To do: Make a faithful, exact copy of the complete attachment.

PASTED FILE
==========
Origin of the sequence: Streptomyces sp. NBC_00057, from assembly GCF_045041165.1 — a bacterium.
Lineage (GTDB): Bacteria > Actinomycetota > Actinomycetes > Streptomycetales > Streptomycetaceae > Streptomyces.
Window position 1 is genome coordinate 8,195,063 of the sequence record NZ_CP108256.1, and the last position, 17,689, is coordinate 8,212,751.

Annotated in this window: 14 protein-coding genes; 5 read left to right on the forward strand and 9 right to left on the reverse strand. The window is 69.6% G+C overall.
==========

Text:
Origin of the sequence: Streptomyces sp. NBC_00057, from assembly GCF_045041165.1 — a bacterium.
Lineage (GTDB): Bacteria > Actinomycetota > Actinomycetes > Streptomycetales > Streptomycetaceae > Streptomyces.
Window position 1 is genome coordinate 8,195,063 of the sequence record NZ_CP108256.1, and the last position, 17,689, is coordinate 8,212,751.

Annotated in this window: 14 protein-coding genes; 5 read left to right on the forward strand and 9 right to left on the reverse strand. The window is 69.6% G+C overall.